And no, it doesn't make it right, but there is something nonetheless poetic about fortune smiling on the former Stanford star thanks to fans in San Antonio stuffing the ballot box. The Silver Stars don't play in the Alamodome, site of the title game, and Appel contended it was a stranger sensation going to Connecticut for a USA Basketball camp a few days after the NCAA championship game than it was going back to San Antonio to begin her professional career a few weeks later. But if only in terms of karma, the city owed her something after that night in April.
Appel was a physical mess by the time the Cardinal reached the title game. The semifinal against Oklahoma was the first game in the tournament she didn't get an injection beforehand to numb the pain related to a stress fracture in her foot and a long-standing ankle sprain. After she reinjured the ankle against the Sooners, she again had to face the needle, in addition to other pain medication, before taking the court against Charles and the Huskies.
"Not only was I kind of physically a little scared, but mentally, my mind was kind of foggy," Appel said. "It was definitely a painful thing, but like I said, there was no way I wasn't going to play through it."
The Cardinal led the unbeaten Huskies at the half behind production from Kayla Pedersen and Nnemkadi Ogwumike, but they didn't have their familiar broad-shouldered, pink-fingernailed answer when Maya Moore and Charles took control in the second half.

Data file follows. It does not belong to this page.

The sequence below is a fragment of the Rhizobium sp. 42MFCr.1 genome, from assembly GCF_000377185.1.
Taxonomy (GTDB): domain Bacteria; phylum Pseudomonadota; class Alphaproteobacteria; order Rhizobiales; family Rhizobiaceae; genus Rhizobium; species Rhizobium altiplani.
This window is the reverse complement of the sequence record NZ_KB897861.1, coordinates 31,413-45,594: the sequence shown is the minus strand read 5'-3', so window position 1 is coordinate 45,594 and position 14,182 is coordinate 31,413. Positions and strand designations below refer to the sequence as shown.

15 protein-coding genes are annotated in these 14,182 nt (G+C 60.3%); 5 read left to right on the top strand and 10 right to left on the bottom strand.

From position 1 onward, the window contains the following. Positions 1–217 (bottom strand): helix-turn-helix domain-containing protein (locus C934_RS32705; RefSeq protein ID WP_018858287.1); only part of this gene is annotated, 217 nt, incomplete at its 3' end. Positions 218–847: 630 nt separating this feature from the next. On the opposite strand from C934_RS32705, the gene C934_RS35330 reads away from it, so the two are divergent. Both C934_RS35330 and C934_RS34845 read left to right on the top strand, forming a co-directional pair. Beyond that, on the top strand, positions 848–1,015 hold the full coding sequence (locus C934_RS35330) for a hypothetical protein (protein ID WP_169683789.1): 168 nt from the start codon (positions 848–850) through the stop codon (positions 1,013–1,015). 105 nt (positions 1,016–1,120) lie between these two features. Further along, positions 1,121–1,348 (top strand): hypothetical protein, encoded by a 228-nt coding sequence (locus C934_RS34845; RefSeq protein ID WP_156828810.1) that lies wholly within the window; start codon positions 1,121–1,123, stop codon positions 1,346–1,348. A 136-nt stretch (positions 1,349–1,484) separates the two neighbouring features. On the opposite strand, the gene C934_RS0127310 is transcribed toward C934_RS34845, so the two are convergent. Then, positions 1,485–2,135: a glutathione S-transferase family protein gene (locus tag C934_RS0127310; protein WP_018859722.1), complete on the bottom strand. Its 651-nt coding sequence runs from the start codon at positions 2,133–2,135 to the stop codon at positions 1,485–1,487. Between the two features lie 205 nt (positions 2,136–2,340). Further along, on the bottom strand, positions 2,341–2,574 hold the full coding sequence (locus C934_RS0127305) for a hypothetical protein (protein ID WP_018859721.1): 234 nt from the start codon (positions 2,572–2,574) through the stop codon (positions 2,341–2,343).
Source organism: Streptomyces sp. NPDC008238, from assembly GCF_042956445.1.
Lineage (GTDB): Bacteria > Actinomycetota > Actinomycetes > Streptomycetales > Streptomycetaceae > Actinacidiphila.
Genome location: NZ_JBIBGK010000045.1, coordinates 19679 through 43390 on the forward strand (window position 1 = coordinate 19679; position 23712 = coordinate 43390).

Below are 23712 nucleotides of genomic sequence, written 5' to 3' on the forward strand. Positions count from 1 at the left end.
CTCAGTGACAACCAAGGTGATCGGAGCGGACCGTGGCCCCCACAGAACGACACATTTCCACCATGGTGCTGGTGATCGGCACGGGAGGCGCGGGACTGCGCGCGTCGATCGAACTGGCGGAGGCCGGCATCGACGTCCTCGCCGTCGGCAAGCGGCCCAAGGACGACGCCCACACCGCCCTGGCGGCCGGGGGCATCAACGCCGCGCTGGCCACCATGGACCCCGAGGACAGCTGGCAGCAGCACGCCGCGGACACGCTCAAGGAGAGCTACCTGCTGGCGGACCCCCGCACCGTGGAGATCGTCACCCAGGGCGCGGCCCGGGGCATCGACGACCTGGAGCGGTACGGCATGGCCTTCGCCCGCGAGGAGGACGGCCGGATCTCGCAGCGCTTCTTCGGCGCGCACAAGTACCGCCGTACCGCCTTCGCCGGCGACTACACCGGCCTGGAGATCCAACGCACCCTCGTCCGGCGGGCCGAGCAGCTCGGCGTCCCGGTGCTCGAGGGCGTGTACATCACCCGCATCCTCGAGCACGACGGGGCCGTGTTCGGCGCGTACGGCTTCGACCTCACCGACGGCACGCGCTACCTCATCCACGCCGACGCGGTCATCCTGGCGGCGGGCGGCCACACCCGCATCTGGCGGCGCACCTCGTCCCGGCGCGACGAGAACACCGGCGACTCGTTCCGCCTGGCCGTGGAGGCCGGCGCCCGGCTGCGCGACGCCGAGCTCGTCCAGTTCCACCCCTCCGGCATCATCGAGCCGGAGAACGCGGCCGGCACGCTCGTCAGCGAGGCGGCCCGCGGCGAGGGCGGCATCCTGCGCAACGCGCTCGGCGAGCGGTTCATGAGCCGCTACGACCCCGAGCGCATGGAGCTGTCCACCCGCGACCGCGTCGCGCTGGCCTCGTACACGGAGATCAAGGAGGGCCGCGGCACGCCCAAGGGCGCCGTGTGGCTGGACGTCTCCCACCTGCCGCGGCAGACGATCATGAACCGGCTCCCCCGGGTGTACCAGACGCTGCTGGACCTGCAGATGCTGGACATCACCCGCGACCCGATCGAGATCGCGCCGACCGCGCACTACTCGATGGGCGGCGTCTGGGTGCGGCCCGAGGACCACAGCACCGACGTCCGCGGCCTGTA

"It was frustrating, to go scoreless my first game ever -- [for it] to be the national championship game my senior year," Appel said. "All I can say is I left every bit of emotion, heart, effort on the floor for my teammates, trying not to let them down."
Less than 48 hours later, she was a professional. As she put it, in the span of about a week, she went from living with more than 50 women in a sorority house at Stanford to living by herself and cooking for herself in a new city. It was a tornado of activity -- unlike the real tornado, or at least tornado warning, she experienced on a road trip to Tulsa -- but she was in the decidedly uncomfortable nothingness in the eye of the storm, no longer a part of the world most of her teammates returned to as students but not able to wholely immerse herself in her new life because of the injuries that prevented her from participating fully in training camp or the preseason.
The slowest month of her life finally passed, and she is getting back to something resembling full health, even if she's not there yet. And if Appel didn't earn her place on the All-Star roster, there still is a very real chance she could earn a place with Team USA, given its needs in the post.
One of the first things Appel did after being drafted was ask Team USA guard Kara Lawson for tips on how to handle the demands of a professional basketball lifestyle. Lawson doesn't give any quarter on the court, but she will always offer counsel to a teammate or opponent off the court, starting with the day-to-day recovery process needed to make it through a season and a career.
"We're a league and we're a sport that's still trying to fight for notoriety and fight for respect," Lawson said. "So we need every player in our league to be putting their best foot forward every night that they play."
If Appel gets her best foot back, she can help do that. And neither one bad night in San Antonio nor the city's ballot-happy fans will define her.
Graham Hays is a regular contributor to ESPN.com. E-mail him at Graham.Hays@espn3.com.